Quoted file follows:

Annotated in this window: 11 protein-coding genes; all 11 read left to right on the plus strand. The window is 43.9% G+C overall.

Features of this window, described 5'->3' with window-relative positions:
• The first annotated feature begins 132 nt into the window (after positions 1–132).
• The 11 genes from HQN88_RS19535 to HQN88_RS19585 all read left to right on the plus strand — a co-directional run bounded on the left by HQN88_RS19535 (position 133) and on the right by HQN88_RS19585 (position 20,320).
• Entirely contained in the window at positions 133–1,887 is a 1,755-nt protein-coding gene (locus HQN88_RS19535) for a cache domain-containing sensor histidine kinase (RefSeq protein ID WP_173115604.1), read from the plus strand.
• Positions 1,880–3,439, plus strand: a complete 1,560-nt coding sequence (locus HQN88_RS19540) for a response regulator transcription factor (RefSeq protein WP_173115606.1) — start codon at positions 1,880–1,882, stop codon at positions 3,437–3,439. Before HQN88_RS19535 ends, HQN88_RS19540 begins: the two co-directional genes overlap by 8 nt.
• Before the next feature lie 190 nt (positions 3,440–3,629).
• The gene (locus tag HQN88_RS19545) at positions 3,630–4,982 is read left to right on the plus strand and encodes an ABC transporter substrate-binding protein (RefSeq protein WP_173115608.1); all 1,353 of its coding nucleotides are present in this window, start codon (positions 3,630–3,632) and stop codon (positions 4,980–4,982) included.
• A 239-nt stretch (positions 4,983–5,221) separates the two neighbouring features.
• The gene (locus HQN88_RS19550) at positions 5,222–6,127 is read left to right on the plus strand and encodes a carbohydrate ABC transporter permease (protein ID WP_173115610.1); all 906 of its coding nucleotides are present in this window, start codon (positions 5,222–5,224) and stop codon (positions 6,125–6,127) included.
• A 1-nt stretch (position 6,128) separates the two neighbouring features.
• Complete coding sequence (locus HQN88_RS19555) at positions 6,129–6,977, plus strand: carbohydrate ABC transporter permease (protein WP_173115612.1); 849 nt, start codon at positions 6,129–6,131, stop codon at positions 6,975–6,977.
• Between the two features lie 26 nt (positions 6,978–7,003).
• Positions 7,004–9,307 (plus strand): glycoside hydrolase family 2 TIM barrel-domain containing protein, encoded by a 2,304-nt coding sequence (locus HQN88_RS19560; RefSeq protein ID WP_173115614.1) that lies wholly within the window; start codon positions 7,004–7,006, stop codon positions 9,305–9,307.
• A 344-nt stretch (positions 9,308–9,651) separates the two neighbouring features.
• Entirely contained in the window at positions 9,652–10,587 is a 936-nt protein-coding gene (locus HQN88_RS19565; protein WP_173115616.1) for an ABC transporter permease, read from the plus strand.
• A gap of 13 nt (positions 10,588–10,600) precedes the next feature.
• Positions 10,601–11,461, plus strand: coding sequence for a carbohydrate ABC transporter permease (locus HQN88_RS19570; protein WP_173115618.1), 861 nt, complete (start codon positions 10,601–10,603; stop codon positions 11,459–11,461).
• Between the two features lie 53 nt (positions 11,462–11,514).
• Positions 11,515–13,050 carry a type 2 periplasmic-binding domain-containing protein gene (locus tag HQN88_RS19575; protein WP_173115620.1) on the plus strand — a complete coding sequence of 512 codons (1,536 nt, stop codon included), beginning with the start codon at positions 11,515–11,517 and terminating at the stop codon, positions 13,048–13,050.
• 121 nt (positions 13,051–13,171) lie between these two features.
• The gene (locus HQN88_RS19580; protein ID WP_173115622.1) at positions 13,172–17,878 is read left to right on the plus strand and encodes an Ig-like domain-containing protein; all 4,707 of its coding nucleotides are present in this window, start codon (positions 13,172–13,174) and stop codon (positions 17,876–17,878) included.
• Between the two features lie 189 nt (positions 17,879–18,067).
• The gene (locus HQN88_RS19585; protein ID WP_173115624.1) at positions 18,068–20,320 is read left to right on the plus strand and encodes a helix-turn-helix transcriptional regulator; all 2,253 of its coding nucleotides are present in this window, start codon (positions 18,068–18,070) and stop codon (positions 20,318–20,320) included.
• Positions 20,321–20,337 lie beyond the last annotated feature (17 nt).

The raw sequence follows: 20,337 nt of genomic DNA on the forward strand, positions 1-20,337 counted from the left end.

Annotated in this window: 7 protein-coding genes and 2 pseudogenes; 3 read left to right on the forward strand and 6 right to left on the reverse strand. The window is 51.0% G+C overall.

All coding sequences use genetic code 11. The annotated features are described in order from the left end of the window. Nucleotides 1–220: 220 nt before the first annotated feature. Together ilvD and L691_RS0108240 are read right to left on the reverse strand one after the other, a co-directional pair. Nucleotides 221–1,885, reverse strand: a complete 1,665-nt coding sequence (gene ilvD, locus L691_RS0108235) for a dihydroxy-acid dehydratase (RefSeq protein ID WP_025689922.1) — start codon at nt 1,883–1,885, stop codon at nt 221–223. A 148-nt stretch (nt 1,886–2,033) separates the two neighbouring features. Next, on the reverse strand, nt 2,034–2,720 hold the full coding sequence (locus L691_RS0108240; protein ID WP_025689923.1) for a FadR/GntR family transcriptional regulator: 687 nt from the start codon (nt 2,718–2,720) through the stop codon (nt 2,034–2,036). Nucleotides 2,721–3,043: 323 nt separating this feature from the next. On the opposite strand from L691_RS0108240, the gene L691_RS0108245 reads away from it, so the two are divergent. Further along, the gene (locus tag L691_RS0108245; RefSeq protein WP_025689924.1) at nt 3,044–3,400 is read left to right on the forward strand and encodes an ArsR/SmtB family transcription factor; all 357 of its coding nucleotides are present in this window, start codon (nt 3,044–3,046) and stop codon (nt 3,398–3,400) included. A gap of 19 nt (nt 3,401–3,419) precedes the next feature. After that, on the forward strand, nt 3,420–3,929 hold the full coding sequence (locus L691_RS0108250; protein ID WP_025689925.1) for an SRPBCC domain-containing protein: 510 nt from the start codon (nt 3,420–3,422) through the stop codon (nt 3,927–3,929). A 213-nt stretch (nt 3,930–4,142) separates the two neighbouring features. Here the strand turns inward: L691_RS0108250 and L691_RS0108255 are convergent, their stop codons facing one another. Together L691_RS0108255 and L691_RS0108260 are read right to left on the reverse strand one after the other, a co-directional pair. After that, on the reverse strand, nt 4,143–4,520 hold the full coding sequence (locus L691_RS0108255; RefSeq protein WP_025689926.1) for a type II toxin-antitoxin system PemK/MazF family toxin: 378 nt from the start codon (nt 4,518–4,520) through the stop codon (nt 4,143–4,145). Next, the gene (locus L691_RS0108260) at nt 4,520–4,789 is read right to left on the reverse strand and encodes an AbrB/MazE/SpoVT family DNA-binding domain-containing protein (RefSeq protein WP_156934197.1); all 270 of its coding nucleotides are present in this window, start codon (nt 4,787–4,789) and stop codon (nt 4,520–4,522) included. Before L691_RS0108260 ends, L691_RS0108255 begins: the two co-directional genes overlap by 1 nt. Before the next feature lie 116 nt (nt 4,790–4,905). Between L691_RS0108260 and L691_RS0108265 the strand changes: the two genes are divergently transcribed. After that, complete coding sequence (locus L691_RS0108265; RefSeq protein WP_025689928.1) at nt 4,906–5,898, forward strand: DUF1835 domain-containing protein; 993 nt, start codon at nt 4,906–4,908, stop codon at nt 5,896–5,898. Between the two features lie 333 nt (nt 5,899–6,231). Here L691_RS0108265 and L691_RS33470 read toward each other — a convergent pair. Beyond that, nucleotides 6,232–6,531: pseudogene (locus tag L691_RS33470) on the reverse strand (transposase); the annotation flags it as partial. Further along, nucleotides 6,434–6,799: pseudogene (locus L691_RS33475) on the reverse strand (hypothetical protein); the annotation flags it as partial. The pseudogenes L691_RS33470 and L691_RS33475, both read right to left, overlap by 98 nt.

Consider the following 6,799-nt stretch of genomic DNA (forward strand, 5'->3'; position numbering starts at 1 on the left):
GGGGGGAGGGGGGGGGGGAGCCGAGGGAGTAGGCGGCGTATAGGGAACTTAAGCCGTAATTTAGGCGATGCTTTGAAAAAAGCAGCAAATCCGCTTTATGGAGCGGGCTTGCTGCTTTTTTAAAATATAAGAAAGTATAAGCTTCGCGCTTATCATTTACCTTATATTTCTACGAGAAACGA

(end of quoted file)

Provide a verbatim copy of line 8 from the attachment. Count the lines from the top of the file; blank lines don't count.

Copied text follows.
• The gene (locus tag HQN88_RS19545) at positions 3,630–4,982 is read left to right on the plus strand and encodes an ABC transporter substrate-binding protein (RefSeq protein WP_173115608.1); all 1,353 of its coding nucleotides are present in this window, start codon (positions 3,630–3,632) and stop codon (positions 4,980–4,982) included.